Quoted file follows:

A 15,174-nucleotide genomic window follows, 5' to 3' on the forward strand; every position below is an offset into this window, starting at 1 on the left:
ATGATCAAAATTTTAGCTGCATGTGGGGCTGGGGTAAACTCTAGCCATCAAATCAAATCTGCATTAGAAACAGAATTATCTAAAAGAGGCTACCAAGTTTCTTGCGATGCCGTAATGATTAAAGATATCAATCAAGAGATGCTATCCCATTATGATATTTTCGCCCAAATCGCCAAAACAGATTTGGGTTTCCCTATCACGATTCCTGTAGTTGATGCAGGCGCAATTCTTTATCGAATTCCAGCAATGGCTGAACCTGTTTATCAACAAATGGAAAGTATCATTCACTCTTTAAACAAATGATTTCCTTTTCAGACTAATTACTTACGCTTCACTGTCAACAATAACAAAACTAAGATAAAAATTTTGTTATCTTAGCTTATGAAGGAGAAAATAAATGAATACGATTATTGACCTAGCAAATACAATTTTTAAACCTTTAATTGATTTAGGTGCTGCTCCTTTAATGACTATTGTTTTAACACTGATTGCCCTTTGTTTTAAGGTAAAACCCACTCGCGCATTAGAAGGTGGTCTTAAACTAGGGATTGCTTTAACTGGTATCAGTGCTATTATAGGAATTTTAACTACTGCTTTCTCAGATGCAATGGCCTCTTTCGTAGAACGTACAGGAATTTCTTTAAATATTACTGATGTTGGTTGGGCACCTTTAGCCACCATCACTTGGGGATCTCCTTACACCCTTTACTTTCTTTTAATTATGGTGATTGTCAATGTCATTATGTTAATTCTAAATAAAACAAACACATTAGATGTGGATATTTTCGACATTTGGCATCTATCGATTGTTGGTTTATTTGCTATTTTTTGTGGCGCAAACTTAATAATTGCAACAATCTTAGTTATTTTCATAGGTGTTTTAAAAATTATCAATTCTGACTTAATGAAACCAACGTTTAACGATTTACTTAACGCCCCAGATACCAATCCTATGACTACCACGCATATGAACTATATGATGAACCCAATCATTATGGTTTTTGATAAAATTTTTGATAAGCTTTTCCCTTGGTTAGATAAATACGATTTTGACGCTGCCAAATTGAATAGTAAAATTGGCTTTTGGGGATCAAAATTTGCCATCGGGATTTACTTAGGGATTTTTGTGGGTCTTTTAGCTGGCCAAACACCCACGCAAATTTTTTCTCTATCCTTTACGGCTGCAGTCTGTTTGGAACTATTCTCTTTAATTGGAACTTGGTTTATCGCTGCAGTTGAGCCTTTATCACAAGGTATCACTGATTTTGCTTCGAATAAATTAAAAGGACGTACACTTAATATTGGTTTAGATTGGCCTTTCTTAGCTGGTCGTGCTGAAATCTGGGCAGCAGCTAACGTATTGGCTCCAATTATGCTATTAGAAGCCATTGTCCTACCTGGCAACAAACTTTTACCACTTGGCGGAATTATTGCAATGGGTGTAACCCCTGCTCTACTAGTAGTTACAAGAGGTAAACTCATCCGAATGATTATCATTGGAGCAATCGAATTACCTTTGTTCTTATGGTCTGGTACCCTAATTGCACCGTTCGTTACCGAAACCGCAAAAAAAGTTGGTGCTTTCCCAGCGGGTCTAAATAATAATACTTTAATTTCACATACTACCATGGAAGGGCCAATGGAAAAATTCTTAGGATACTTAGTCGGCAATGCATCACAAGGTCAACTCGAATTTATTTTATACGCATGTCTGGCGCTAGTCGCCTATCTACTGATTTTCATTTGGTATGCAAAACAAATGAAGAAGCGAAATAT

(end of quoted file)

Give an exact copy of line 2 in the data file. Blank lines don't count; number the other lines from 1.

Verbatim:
ATGATCAAAATTTTAGCTGCATGTGGGGCTGGGGTAAACTCTAGCCATCAAATCAAATCTGCATTAGAAACAGAATTATCTAAAAGAGGCTACCAAGTTTCTTGCGATGCCGTAATGATTAAAGATATCAATCAAGAGATGCTATCCCATTATGATATTTTCGCCCAAATCGCCAAAACAGATTTGGGTTTCCCTATCACGATTCCTGTAGTTGATGCAGGCGCAATTCTTTATCGAATTCCAGCAATGGCTGAACCTGTTTATCAACAAATGGAAAGTATCATTCACTCTTTAAACAAATGATTTCCTTTTCAGACTAATTACTTACGCTTCACTGTCAACAATAACAAAACTAAGATAAAAATTTTGTTATCTTAGCTTATGAAGGAGAAAATAAATGAATACGATTATTGACCTAGCAAATACAATTTTTAAACCTTTAATTGATTTAGGTGCTGCTCCTTTAATGACTATTGTTTTAACACTGATTGCCCTTTGTTTTAAGGTAAAACCCACTCGCGCATTAGAAGGTGGTCTTAAACTAGGGATTGCTTTAACTGGTATCAGTGCTATTATAGGAATTTTAACTACTGCTTTCTCAGATGCAATGGCCTCTTTCGTAGAACGTACAGGAATTTCTTTAAATATTACTGATGTTGGTTGGGCACCTTTAGCCACCATCACTTGGGGATCTCCTTACACCCTTTACTTTCTTTTAATTATGGTGATTGTCAATGTCATTATGTTAATTCTAAATAAAACAAACACATTAGATGTGGATATTTTCGACATTTGGCATCTATCGATTGTTGGTTTATTTGCTATTTTTTGTGGCGCAAACTTAATAATTGCAACAATCTTAGTTATTTTCATAGGTGTTTTAAAAATTATCAATTCTGACTTAATGAAACCAACGTTTAACGATTTACTTAACGCCCCAGATACCAATCCTATGACTACCACGCATATGAACTATATGATGAACCCAATCATTATGGTTTTTGATAAAATTTTTGATAAGCTTTTCCCTTGGTTAGATAAATACGATTTTGACGCTGCCAAATTGAATAGTAAAATTGGCTTTTGGGGATCAAAATTTGCCATCGGGATTTACTTAGGGATTTTTGTGGGTCTTTTAGCTGGCCAAACACCCACGCAAATTTTTTCTCTATCCTTTACGGCTGCAGTCTGTTTGGAACTATTCTCTTTAATTGGAACTTGGTTTATCGCTGCAGTTGAGCCTTTATCACAAGGTATCACTGATTTTGCTTCGAATAAATTAAAAGGACGTACACTTAATATTGGTTTAGATTGGCCTTTCTTAGCTGGTCGTGCTGAAATCTGGGCAGCAGCTAACGTATTGGCTCCAATTATGCTATTAGAAGCCATTGTCCTACCTGGCAACAAACTTTTACCACTTGGCGGAATTATTGCAATGGGTGTAACCCCTGCTCTACTAGTAGTTACAAGAGGTAAACTCATCCGAATGATTATCATTGGAGCAATCGAATTACCTTTGTTCTTATGGTCTGGTACCCTAATTGCACCGTTCGTTACCGAAACCGCAAAAAAAGTTGGTGCTTTCCCAGCGGGTCTAAATAATAATACTTTAATTTCACATACTACCATGGAAGGGCCAATGGAAAAATTCTTAGGATACTTAGTCGGCAATGCATCACAAGGTCAACTCGAATTTATTTTATACGCATGTCTGGCGCTAGTCGCCTATCTACTGATTTTCATTTGGTATGCAAAACAAATGAAGAAGCGAAATAT